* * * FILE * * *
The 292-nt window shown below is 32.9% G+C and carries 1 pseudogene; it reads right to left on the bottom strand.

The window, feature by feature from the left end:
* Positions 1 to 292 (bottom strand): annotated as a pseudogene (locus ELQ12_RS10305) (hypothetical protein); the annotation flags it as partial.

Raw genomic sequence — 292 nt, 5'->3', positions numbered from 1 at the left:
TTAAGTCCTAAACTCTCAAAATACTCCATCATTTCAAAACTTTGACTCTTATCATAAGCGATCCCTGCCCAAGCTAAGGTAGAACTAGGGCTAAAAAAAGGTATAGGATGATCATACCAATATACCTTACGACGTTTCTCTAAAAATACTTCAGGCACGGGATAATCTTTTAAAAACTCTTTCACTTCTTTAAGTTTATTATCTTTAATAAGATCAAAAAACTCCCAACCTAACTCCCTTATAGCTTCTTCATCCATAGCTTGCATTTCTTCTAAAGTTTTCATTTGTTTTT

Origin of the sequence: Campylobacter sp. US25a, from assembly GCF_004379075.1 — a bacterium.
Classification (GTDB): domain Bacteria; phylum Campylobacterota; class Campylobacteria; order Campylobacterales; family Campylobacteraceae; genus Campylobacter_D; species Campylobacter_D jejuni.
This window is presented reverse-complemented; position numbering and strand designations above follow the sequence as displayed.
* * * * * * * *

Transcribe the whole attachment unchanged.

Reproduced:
The 292-nt window shown below is 32.9% G+C and carries 1 pseudogene; it reads right to left on the bottom strand.

The window, feature by feature from the left end:
* Positions 1 to 292 (bottom strand): annotated as a pseudogene (locus ELQ12_RS10305) (hypothetical protein); the annotation flags it as partial.

Raw genomic sequence — 292 nt, 5'->3', positions numbered from 1 at the left:
TTAAGTCCTAAACTCTCAAAATACTCCATCATTTCAAAACTTTGACTCTTATCATAAGCGATCCCTGCCCAAGCTAAGGTAGAACTAGGGCTAAAAAAAGGTATAGGATGATCATACCAATATACCTTACGACGTTTCTCTAAAAATACTTCAGGCACGGGATAATCTTTTAAAAACTCTTTCACTTCTTTAAGTTTATTATCTTTAATAAGATCAAAAAACTCCCAACCTAACTCCCTTATAGCTTCTTCATCCATAGCTTGCATTTCTTCTAAAGTTTTCATTTGTTTTT

Origin of the sequence: Campylobacter sp. US25a, from assembly GCF_004379075.1 — a bacterium.
Classification (GTDB): domain Bacteria; phylum Campylobacterota; class Campylobacteria; order Campylobacterales; family Campylobacteraceae; genus Campylobacter_D; species Campylobacter_D jejuni.
This window is presented reverse-complemented; position numbering and strand designations above follow the sequence as displayed.